Exculpatory Clauses: Can They Protect You?
Much like waivers and releases, Indiana courts have long recognized the validity of exculpatory contracts in which parties agree in advance that one is under no obligation of care for the benefit of the other and shall not be liable for the consequences of conduct which would otherwise be negligent. Shumate v. Lycan, 675 N.E.2d 749, 752 (Ind. Ct. App. 1997) (citing LaFrenz v. Lake City Fair Bd., 360 N.E.2d 604, 607 (Ind. Ct. App. 1977)). It is well-settled in Indiana that exculpatory contracts are not against public policy. United State Auto Club (USAC) v. Smith, 717 N.E.2d 919 (Ind. Ct. App. 1999). Generally, parties are permitted to agree that a party owes no obligation of care for the benefit of another, and thus, shall not be liable for consequences that would otherwise be considered negligent. Wabash County YMCA v. Thompson, 975 N.E.2d 362 (Ind. Ct. App. 2012) (citing Marsh v. Dixon, 707 N.E.2d 998, 1000 (Ind. Ct. App. 1999)).
However, Indiana courts have held that an exculpatory clause, a clause within a contract, will not act to absolve a party from liability unless it “specifically and explicitly refer[s] to the negligence of the party seeking release from liability.” Marsh, 707 N.E.2d at 1000 (quoting Powell v. Am. Health Fitness Ctr. of Fort Wayne, Inc., 694 N.E.2d 757, 761 (Ind. Ct. App. 1998)).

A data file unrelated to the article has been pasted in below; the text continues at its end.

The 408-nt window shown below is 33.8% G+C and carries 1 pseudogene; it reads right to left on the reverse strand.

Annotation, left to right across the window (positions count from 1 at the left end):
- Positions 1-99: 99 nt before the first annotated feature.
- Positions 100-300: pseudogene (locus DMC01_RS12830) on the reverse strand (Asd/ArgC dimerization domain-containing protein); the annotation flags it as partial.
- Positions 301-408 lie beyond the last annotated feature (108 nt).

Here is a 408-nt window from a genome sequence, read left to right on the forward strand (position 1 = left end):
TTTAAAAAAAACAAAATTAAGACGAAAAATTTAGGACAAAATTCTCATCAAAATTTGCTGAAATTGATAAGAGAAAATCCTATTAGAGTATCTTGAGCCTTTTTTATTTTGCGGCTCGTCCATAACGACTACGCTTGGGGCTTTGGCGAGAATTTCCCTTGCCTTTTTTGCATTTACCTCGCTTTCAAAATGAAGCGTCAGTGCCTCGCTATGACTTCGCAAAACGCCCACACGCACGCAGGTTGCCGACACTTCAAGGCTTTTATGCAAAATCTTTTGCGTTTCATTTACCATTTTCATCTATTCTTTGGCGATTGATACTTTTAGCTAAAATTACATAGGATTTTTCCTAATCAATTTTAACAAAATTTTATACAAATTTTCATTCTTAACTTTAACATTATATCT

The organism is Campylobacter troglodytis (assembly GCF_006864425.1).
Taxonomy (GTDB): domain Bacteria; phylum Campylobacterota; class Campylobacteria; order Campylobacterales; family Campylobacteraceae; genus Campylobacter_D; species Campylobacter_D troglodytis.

An exculpatory clause may be found sufficiently specific and explicit on the issue of negligence even in the absence of the word itself. Anderson v. Four Seasons Equestrian Ctr., Inc., 852 N.E.2d 576, 581 (Ind. Ct. App. 2006); c q, 975 N.E.2d 362 (Ind. Ct. App. 2021). Furthermore, an exculpatory clause not referring to the negligence of the release may act to bar liability for those damages incurred which are inherent in the nature of the activity. Anderson, 852 N.E.2d at 581. The requirement of specificity is necessary only when the risk of harm is the defendant’s own negligence. Anderson, 852 N.E.2d at 581-582.
It is important to understand if an exculpatory contract, exculpatory clause, or an indemnity agreement will provide the necessary protection. Contact a member of Barrett McNagny’s Litigation team with questions.
About the author:
Lauren Minke is a member of Barrett McNagny's litigation team with an emphasis in insurance defense and medical malpractice defense. She has first chair bench trial and second-chair jury trial experience and has been selected for inclusion in the 2020 & 2021 Indiana Super Lawyers publications as a 'Rising Star'. She can be reached at (260) 423-8858 or at email@example.com.